Spike identification through Gibbs sampling #1

Multi-unit activity (MUA) is usually derived by high-pass filtering a raw wideband signal, thresholding with a low threshold or rectifying, and subsequently using a low-pass filter. The intuition I think is correct, in that spikes from far away neurons will cause transient blips in the wideband signal which can be amplified by thresholding.

The usual methods, however, seem very hacky; to the best of my knowledge, there are no methods for estimating the MUA grounded in sound statistical theory. This seems like a waste, since the MUA might be able to capture properties of large scale populations of neurons; unlike the LFP, the source of the MUA is well understood.

I’ve been experimenting with different methods of estimating the MUA through Bayesian methods. MUA differs from single unit activity in that instead of focusing on clustering spikes, the problem is in detecting the spikes. In fact detection is so difficult that giving binary spike/no-spike judgements is probably a lost cause; it appears more appropriate to use continuous judgements.

In other words, if s corresponds to a spike train, spike sorting single unit activity focuses on solving the problem:

\mbox{arg} \max_s p(s|D)

Where D is the data. For MUA processing, however, it seems a more appropriate objective is to determine the expected probability of spikes:

\mathbb{E}(p(s|D))

A simple model for spike identification

Let’s start by writing out a simple model for a whitened wideband signal y containing stereotyped spikes w:

y \sim N(\sum_i s_i*w_i,\sigma^2)

This simply states that the signal is the sum of stereotyped spikes plus iid Gaussian noise. The spike trains themselves can be given iid Binomial priors:

p(s_i) \sim \prod Binomial(\pi_i)

It’s possible to give a beta prior to \pi and a gamma prior to 1/\sigma^2 etc. In later articles I’ll add ever more sophisticated assumptions to increase the accuracy of the identification; the two assumptions above, however, are sufficient to have a working model that can identify spikes.

Given these assumptions, how can we estimate \mathbb{E}(p(s|D))? As far as I know, estimating this quantity is analytically intractable. The model is related, however, to factorial hidden Markov models (fHMMs). One way to perform inference in fHMMs is Gibbs sampling. Gibbs sampling involves computing, for each model parameter, the probability of this parameter given observations of every other parameter.

For the spike trains, Gibbs sampling thus reduces to comparing the probability of the data with the spike added to the currently estimated spike train versus no spike added. Let’s say that we are looking at the current time point t, and the current spike train is s_i. Then we have to do the following:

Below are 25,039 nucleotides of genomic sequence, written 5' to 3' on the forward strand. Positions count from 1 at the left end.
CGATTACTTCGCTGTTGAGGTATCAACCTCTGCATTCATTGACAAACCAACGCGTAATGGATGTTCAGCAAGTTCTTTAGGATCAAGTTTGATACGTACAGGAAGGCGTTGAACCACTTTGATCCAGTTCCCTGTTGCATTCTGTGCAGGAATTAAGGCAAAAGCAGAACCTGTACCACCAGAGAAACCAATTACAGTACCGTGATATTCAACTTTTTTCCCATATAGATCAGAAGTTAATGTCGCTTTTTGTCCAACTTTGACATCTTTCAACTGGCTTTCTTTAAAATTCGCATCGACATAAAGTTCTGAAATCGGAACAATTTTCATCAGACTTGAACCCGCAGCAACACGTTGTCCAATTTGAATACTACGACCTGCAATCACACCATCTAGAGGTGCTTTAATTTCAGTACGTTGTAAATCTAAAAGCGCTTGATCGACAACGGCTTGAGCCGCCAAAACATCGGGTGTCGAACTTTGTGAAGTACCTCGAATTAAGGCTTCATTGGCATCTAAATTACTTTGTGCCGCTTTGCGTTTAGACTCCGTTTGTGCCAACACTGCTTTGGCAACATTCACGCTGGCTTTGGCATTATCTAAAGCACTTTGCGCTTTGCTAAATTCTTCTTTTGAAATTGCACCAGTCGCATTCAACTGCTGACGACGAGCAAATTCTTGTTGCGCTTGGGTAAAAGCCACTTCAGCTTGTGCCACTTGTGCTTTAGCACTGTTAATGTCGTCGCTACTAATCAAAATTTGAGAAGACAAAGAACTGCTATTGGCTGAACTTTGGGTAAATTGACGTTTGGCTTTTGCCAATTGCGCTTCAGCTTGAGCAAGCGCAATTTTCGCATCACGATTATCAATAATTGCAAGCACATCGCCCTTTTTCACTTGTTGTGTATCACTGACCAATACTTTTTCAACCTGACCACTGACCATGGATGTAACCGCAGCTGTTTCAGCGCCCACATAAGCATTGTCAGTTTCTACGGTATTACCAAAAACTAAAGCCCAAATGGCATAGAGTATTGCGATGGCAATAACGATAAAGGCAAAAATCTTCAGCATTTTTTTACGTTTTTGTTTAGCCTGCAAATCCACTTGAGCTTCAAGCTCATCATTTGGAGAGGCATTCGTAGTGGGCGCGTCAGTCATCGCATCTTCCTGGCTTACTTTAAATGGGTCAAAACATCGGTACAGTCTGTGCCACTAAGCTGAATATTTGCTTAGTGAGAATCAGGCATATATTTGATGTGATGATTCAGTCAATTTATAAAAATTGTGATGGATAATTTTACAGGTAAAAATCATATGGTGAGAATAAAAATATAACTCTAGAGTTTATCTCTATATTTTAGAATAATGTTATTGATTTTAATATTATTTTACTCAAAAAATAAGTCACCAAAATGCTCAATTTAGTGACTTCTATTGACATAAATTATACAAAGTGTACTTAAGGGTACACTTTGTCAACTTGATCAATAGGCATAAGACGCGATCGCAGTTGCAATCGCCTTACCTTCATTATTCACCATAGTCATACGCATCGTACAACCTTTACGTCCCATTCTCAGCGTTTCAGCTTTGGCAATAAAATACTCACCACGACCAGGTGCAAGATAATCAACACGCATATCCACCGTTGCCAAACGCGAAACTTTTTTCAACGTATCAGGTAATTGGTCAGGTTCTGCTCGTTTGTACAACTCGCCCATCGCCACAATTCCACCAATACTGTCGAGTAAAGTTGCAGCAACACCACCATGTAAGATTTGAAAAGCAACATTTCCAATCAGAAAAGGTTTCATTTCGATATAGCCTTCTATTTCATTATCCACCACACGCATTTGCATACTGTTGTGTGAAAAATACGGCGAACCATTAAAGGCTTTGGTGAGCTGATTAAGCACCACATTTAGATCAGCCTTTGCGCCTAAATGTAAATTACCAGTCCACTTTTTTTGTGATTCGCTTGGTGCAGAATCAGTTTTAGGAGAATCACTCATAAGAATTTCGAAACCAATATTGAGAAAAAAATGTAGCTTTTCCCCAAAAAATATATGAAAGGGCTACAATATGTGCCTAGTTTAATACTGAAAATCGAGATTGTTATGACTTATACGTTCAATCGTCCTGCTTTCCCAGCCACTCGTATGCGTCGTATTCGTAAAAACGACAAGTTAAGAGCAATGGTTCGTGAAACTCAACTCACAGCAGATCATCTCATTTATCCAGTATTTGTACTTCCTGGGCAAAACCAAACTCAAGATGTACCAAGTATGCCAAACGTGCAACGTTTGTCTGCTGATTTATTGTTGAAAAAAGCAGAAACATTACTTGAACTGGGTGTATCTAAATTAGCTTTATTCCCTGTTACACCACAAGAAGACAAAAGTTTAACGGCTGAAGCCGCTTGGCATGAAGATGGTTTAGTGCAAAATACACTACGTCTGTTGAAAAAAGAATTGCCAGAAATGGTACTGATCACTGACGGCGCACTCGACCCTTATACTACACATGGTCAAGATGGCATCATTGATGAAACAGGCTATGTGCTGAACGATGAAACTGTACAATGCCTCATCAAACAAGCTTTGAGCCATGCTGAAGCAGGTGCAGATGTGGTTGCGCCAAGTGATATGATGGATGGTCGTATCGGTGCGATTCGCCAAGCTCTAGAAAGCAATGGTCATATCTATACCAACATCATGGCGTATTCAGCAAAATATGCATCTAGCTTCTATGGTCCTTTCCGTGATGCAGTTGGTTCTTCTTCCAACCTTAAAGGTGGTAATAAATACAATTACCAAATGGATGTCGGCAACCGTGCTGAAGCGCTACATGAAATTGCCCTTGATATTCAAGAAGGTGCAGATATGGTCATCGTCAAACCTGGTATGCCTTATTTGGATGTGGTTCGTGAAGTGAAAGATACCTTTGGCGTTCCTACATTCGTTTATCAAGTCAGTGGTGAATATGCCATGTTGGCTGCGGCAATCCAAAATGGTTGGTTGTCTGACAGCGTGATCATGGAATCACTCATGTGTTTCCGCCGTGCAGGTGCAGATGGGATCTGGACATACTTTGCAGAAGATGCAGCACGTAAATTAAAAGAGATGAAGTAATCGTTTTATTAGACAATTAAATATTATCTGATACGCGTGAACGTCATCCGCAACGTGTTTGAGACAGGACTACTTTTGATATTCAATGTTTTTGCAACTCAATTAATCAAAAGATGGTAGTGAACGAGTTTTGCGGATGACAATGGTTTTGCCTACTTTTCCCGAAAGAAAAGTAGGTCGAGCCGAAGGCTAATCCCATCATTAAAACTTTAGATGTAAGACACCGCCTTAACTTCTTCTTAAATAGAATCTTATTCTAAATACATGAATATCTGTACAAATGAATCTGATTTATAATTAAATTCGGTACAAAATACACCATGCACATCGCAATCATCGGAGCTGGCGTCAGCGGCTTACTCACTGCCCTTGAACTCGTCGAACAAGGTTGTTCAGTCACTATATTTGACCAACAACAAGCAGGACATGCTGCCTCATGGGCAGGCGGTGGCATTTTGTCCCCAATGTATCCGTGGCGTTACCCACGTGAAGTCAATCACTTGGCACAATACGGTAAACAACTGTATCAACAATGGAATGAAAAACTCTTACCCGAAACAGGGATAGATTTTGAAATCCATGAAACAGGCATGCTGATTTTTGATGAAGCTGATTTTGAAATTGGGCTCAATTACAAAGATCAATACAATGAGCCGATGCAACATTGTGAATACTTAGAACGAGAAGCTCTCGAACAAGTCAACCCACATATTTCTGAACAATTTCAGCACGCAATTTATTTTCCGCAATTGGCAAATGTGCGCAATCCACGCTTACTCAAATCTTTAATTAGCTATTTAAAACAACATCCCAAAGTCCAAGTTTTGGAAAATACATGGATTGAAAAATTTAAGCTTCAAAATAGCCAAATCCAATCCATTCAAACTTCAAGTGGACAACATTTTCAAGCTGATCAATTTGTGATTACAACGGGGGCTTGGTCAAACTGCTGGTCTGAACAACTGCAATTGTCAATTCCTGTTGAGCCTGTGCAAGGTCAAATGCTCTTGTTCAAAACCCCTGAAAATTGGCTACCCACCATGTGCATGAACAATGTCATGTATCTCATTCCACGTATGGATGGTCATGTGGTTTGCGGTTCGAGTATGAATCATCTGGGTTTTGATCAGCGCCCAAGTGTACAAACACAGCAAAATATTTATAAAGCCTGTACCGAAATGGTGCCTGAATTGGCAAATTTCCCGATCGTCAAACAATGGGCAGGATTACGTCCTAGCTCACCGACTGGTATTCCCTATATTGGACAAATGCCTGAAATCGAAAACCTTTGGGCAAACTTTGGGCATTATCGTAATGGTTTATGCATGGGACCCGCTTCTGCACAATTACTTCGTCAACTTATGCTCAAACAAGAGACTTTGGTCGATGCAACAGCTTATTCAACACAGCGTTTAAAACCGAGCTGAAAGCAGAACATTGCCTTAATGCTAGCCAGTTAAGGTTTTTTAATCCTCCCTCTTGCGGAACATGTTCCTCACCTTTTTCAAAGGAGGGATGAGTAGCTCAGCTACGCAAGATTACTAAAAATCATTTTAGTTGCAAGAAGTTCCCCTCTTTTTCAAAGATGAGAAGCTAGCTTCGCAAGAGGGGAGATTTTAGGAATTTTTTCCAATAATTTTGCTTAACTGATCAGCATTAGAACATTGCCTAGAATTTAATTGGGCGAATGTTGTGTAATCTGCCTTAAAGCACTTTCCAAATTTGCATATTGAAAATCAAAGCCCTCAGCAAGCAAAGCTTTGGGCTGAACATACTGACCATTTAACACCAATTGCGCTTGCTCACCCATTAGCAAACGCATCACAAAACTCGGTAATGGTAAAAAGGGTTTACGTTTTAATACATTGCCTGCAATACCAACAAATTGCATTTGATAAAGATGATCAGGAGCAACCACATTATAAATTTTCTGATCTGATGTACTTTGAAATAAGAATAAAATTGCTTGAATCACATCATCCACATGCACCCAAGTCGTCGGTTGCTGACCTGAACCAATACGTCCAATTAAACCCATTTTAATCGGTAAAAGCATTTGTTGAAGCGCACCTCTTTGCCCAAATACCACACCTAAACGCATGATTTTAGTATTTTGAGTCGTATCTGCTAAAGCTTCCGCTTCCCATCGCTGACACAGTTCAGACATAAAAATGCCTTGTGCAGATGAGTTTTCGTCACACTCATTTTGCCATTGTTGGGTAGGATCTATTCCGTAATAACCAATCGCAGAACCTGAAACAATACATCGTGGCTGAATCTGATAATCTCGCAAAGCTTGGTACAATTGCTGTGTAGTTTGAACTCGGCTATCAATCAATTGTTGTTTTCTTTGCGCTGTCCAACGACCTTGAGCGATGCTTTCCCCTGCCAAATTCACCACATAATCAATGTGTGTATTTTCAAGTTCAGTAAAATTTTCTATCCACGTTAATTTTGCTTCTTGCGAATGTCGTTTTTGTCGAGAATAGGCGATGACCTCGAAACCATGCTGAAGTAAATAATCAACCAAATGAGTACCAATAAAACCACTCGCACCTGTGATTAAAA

1. Set s_i(t) = 0
  2. Compute r = y - \sum_i w_i s_i
  3. Compute d = p(r|s_i(t) = 1) / p(r|s_i(t) = 0). This involves taking the difference between the residual sum-of-squares with the spike added versus without the spike added.
  4. Set s_i(t) = 1 with probability \frac{\pi_i d}{\pi_i d + (1-\pi_i)}.

The algorithm proceeds by following these steps for every time point for a given number of iterations. I simulated some data containing a few spikes and a lot of noise and it looks like this:

I then ran the Gibbs sampling algo. The following shows the simulated spike train as a function of Gibbs sampling iteration:

Notice how each vertical line relates to what appears like a positive blip in the wideband signal a few samples after.

Unfortunately the Gibbs sampler does not mix well. For example at the top you can see that s(t=7) = 1 for the first 150 or so time samples, but after that s(t=8) = 1. What happens is that once a spike is assigned to a time step this “explains away” the subsequent blip in the wideband data. So it stays stuck in the same position for a long time. There’s a small probability that it will be set to 0. In that case the blip is no longer explained, and thus other nearby time steps will “pick up” the blip and explain it. So the Gibbs sampler will show unacceptably long correlation times.

Yet despite this, the algorithm does seem to identify spikes reasonably efficiently. The correlation between the spike train and the estimated probability of a spike is > .9. In the next article, I’ll modify the Gibbs sampler so that it samples many time points in a single shot, and most of the difficulty will go away.


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